Authors: Aiden James,Michelle Wright
It seemed like hours passed before we reached the bottom of the mountain. Encompassed by the night sky, we discovered an old broken down hut to shelter in. Exhausted and unlike the time before, we struggled to light a fire in the dampness. In spite of the bitter cold, I managed to sleep a few fitful hours only to wake the next morning to a snowfall. Juan managed to get a healthy fire going and we ate the remaining chicken for breakfast. Rachel was irritable; it showed as she scratched her head incessantly.
“Explain to me,” I demanded. “Why you only have stigmatic episodes in your bed, not out here in the harshness of the mountains? This proves to me you control what happens. It isn’t real.”
“Only Christ tells me when to bleed. Not something you’d ever understand seeing as you betrayed him without a second thought.”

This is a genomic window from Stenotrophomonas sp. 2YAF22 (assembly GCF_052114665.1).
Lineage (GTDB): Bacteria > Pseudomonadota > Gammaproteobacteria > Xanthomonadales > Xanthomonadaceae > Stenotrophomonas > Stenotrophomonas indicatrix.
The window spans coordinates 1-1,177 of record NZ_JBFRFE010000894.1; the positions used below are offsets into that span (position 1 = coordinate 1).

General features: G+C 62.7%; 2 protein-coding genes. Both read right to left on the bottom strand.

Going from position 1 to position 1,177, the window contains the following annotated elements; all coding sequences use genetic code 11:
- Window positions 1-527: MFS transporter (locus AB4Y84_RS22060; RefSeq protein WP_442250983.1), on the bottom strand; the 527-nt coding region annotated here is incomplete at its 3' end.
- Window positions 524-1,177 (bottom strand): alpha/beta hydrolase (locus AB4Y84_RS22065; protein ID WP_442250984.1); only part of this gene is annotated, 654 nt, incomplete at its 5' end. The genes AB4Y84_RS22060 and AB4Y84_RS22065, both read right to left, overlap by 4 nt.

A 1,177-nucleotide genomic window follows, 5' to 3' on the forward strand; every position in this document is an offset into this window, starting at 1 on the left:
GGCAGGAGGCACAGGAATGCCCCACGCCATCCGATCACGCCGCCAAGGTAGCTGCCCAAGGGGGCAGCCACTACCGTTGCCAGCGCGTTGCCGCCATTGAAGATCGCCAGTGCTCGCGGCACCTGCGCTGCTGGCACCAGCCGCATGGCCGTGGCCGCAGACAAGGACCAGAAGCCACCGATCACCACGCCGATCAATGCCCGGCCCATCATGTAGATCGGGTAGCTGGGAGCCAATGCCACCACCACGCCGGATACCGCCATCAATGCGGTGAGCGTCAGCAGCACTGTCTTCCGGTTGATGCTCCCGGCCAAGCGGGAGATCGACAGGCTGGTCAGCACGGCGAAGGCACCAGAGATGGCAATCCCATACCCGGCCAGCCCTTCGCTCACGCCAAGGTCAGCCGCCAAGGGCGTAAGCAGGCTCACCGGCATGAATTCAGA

“What did you say?”
“Ah… I think you heard me.”
I decided not to be the one to begin an argument, lest I’d be no better than Isaac. Fighting the temptation to react with anger, I began to pack everything and prepare the horses. I had awoken in a darkened mood, whether it was due to Rachel or my circumstances, I didn’t know. My surroundings did nothing to help. Bleak mountaintops as far as the eye could see, some heavy with the first fall of snow. The clouds dark and laden with more yet to come, an ominous sign of winter arriving early along with biting cold temperatures. We needed to get moving as soon as possible, in spite of the threat of being caught lessened by the challenge of the weather. There was no room for complacency. I was optimistic, once over the border I’d secure comfortable lodgings with good food, wine, and a soft pillow to lay my head.